How to store JSON in an entity field with EF Core?

c# entity-framework-core json.net

Question

I am creating a reusable library using .NET Core (targeting .NETStandard 1.4) and I am using Entity Framework Core (and new to both). I have an entity class that looks like:

public class Campaign
{
    [Key]
    public Guid Id { get; set; }

    [Required]
    [MaxLength(50)]
    public string Name { get; set; }

    public JObject ExtendedData { get; set; }
}

and I have a DbContext class that defines the DbSet:

public DbSet<Campaign> Campaigns { get; set; }

(I am also using the Repository pattern with DI, but I don't think that is relevant.)

My unit tests give me this error:

System.InvalidOperationException: Unable to determine the relationship represented by navigation property 'JToken.Parent' of type 'JContainer'. Either manually configure the relationship, or ignore this property from the model..

Is there a way to indicate that this is not a relationship but should be stored as a big string?

1
55
4/4/2020 12:26:31 AM

Accepted Answer

@Michael's answer got me on track but I implemented it a little differently. I ended up storing the value as a string in a private property and using it as a "Backing Field". The ExtendedData property then converted JObject to a string on set and vice versa on get:

public class Campaign
{
    // https://docs.microsoft.com/en-us/ef/core/modeling/backing-field
    private string _extendedData;

    [Key]
    public Guid Id { get; set; }

    [Required]
    [MaxLength(50)]
    public string Name { get; set; }

    [NotMapped]
    public JObject ExtendedData
    {
        get
        {
            return JsonConvert.DeserializeObject<JObject>(string.IsNullOrEmpty(_extendedData) ? "{}" : _extendedData);
        }
        set
        {
            _extendedData = value.ToString();
        }
    }
}

To set _extendedData as a backing field, I added this to my context:

protected override void OnModelCreating(ModelBuilder modelBuilder)
{
    modelBuilder.Entity<Campaign>()
        .Property<string>("ExtendedDataStr")
        .HasField("_extendedData");
}

Update: Darren's answer to use EF Core Value Conversions (new to EF Core 2.1 - which didn't exist at the time of this answer) seems to be the best way to go at this point.

27
8/1/2018 2:34:10 PM

Popular Answer

Going to answer this one differently.

Ideally the domain model should have no idea how data is stored. Adding backing fields and extra [NotMapped] properties is actually coupling your domain model to your infrastructure.

Remember - your domain is king, and not the database. The database is just being used to store parts of your domain.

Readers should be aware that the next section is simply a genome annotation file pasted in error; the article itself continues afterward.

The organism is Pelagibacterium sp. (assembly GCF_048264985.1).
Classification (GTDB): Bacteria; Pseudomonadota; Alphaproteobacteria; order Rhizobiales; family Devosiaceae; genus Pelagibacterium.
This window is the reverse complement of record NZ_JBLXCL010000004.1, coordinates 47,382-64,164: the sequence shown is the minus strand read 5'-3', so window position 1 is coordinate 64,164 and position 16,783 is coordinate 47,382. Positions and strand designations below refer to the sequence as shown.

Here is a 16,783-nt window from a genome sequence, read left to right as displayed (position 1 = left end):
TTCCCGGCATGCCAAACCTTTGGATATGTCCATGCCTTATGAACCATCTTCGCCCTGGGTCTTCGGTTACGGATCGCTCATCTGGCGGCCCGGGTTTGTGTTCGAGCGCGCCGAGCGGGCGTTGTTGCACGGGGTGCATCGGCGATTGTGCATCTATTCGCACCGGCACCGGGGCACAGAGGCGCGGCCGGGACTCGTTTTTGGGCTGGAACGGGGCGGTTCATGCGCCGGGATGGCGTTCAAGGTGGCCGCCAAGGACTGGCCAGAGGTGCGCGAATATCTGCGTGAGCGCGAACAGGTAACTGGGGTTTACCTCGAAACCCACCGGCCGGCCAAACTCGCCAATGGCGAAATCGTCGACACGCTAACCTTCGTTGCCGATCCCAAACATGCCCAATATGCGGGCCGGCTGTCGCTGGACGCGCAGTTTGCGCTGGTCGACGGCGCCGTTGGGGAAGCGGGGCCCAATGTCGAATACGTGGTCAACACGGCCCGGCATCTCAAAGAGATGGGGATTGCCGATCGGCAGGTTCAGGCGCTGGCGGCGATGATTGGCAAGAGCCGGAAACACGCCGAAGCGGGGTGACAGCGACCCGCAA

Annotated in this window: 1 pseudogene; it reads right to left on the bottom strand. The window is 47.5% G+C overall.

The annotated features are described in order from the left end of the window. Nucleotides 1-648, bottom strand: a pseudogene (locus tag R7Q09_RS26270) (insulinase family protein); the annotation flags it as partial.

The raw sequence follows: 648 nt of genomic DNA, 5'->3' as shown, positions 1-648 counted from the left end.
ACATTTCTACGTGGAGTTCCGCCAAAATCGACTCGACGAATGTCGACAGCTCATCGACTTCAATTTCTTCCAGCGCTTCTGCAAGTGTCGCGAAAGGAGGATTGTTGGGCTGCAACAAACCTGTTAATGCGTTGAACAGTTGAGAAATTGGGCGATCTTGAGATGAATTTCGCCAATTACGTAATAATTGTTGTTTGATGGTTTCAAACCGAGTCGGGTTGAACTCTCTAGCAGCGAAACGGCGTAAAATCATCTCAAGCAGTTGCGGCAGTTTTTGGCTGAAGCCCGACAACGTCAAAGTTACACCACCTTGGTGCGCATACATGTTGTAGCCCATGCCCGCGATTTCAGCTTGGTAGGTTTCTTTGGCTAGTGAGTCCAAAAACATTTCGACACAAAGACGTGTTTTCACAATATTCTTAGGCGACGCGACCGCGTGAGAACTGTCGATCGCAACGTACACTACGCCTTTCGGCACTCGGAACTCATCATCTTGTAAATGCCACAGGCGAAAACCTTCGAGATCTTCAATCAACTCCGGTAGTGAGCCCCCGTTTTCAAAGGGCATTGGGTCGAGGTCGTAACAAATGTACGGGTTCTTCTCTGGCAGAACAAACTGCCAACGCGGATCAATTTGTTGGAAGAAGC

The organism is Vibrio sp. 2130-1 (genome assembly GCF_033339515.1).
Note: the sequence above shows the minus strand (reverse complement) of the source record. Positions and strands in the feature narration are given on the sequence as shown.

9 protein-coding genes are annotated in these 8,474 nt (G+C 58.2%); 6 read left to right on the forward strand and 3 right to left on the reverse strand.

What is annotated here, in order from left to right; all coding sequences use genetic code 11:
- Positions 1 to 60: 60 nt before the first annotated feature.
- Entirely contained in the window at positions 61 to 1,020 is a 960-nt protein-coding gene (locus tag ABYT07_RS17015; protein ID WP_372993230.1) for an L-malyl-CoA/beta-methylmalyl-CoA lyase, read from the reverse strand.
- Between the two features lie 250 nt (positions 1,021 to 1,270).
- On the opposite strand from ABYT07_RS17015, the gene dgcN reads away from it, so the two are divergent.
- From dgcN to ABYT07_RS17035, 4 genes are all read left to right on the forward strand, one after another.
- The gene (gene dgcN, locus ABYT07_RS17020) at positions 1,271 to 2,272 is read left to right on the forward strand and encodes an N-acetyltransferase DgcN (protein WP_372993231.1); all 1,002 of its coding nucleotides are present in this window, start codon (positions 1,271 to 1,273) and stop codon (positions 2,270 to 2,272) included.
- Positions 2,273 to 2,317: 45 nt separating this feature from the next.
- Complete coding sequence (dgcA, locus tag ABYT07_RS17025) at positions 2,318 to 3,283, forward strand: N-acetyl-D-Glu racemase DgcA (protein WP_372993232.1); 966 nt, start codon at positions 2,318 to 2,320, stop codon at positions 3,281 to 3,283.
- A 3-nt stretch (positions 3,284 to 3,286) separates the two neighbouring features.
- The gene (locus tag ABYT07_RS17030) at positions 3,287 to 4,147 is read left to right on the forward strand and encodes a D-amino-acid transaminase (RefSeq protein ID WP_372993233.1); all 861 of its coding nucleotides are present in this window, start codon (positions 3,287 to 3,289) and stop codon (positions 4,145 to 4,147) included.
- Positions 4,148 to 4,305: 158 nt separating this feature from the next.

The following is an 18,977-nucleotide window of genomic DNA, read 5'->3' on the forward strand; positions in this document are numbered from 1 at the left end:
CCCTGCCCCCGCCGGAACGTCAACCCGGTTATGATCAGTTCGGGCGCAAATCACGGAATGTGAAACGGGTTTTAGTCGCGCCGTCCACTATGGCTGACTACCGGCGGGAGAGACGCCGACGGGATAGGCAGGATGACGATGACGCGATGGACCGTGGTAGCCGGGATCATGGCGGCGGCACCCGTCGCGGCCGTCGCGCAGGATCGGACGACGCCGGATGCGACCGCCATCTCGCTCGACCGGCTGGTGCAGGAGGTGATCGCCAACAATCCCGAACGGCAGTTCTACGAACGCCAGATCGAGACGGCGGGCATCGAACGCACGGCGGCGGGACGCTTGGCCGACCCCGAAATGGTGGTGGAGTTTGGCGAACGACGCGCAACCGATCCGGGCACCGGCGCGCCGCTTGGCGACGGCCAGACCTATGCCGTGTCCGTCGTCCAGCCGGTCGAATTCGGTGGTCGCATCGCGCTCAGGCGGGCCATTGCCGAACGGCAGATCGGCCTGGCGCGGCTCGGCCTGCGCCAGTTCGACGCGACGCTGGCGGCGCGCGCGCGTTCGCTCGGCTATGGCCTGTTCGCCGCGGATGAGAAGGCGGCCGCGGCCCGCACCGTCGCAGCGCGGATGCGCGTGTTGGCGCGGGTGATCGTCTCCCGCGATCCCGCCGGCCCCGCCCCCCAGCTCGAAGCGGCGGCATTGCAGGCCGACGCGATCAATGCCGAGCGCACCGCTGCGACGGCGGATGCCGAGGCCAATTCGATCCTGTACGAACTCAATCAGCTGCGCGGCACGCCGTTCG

Instead you can use EF Core's HasConversion() method on the EntityTypeBuilder object to convert between your type and JSON.

Given these 2 domain models:

public class Person
{
    public int Id { get; set; }

    [Required]
    [MaxLength(50)]
    public string FirstName { get; set; }

    [Required]
    [MaxLength(50)]
    public string LastName { get; set; }

    [Required]
    public DateTime DateOfBirth { get; set; }

    public IList<Address> Addresses { get; set; }      
}

public class Address
{
    public string Type { get; set; }
    public string Company { get; set; }
    public string Number { get; set; }
    public string Street { get; set; }
    public string City { get; set; }
}

I have only added attributes that the domain is interested in - and not details that the DB would be interested in; I.E there is no [Key].

My DbContext has the following IEntityTypeConfiguration for the Person:

public class PersonsConfiguration : IEntityTypeConfiguration<Person>
{
    public void Configure(EntityTypeBuilder<Person> builder)
    {
        // This Converter will perform the conversion to and from Json to the desired type
        builder.Property(e => e.Addresses).HasConversion(
            v => JsonConvert.SerializeObject(v, new JsonSerializerSettings { NullValueHandling = NullValueHandling.Ignore }),
            v => JsonConvert.DeserializeObject<IList<Address>>(v, new JsonSerializerSettings { NullValueHandling = NullValueHandling.Ignore }));
    }
}

With this method you can completely decouple your domain from your infrastructure. No need for all the backing field & extra properties.



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